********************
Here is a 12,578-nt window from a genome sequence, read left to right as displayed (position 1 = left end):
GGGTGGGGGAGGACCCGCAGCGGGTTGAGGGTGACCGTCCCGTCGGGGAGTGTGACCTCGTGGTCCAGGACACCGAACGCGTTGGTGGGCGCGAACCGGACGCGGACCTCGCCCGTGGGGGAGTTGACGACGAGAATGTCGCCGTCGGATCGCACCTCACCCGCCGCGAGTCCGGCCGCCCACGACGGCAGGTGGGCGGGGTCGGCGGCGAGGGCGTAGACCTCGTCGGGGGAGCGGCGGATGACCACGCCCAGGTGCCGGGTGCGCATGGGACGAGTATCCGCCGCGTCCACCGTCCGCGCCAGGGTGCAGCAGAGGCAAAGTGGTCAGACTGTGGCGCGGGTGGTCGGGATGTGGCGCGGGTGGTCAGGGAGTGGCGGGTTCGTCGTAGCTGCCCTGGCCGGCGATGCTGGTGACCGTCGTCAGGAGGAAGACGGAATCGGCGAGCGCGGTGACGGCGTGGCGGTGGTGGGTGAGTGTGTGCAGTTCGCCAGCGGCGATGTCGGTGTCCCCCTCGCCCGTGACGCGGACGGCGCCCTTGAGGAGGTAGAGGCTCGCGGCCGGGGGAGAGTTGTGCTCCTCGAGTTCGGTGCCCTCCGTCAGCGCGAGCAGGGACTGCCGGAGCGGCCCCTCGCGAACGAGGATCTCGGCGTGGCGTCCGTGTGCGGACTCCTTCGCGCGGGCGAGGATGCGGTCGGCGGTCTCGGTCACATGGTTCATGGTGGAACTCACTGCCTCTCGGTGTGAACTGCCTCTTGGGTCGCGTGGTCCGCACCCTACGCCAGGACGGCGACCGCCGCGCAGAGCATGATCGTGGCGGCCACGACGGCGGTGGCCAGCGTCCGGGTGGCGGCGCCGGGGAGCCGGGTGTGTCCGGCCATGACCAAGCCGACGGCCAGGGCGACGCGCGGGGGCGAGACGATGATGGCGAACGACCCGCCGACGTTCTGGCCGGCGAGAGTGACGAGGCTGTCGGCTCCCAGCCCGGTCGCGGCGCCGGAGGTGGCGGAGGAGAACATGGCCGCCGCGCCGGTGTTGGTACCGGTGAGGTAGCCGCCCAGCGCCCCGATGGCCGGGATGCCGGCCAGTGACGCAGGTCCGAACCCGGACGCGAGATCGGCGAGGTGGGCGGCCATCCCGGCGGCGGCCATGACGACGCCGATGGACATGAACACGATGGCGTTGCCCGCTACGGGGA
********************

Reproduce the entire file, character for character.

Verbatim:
Here is a 12,578-nt window from a genome sequence, read left to right as displayed (position 1 = left end):
GGGTGGGGGAGGACCCGCAGCGGGTTGAGGGTGACCGTCCCGTCGGGGAGTGTGACCTCGTGGTCCAGGACACCGAACGCGTTGGTGGGCGCGAACCGGACGCGGACCTCGCCCGTGGGGGAGTTGACGACGAGAATGTCGCCGTCGGATCGCACCTCACCCGCCGCGAGTCCGGCCGCCCACGACGGCAGGTGGGCGGGGTCGGCGGCGAGGGCGTAGACCTCGTCGGGGGAGCGGCGGATGACCACGCCCAGGTGCCGGGTGCGCATGGGACGAGTATCCGCCGCGTCCACCGTCCGCGCCAGGGTGCAGCAGAGGCAAAGTGGTCAGACTGTGGCGCGGGTGGTCGGGATGTGGCGCGGGTGGTCAGGGAGTGGCGGGTTCGTCGTAGCTGCCCTGGCCGGCGATGCTGGTGACCGTCGTCAGGAGGAAGACGGAATCGGCGAGCGCGGTGACGGCGTGGCGGTGGTGGGTGAGTGTGTGCAGTTCGCCAGCGGCGATGTCGGTGTCCCCCTCGCCCGTGACGCGGACGGCGCCCTTGAGGAGGTAGAGGCTCGCGGCCGGGGGAGAGTTGTGCTCCTCGAGTTCGGTGCCCTCCGTCAGCGCGAGCAGGGACTGCCGGAGCGGCCCCTCGCGAACGAGGATCTCGGCGTGGCGTCCGTGTGCGGACTCCTTCGCGCGGGCGAGGATGCGGTCGGCGGTCTCGGTCACATGGTTCATGGTGGAACTCACTGCCTCTCGGTGTGAACTGCCTCTTGGGTCGCGTGGTCCGCACCCTACGCCAGGACGGCGACCGCCGCGCAGAGCATGATCGTGGCGGCCACGACGGCGGTGGCCAGCGTCCGGGTGGCGGCGCCGGGGAGCCGGGTGTGTCCGGCCATGACCAAGCCGACGGCCAGGGCGACGCGCGGGGGCGAGACGATGATGGCGAACGACCCGCCGACGTTCTGGCCGGCGAGAGTGACGAGGCTGTCGGCTCCCAGCCCGGTCGCGGCGCCGGAGGTGGCGGAGGAGAACATGGCCGCCGCGCCGGTGTTGGTACCGGTGAGGTAGCCGCCCAGCGCCCCGATGGCCGGGATGCCGGCCAGTGACGCAGGTCCGAACCCGGACGCGAGATCGGCGAGGTGGGCGGCCATCCCGGCGGCGGCCATGACGACGCCGATGGACATGAACACGATGGCGTTGCCCGCTACGGGGA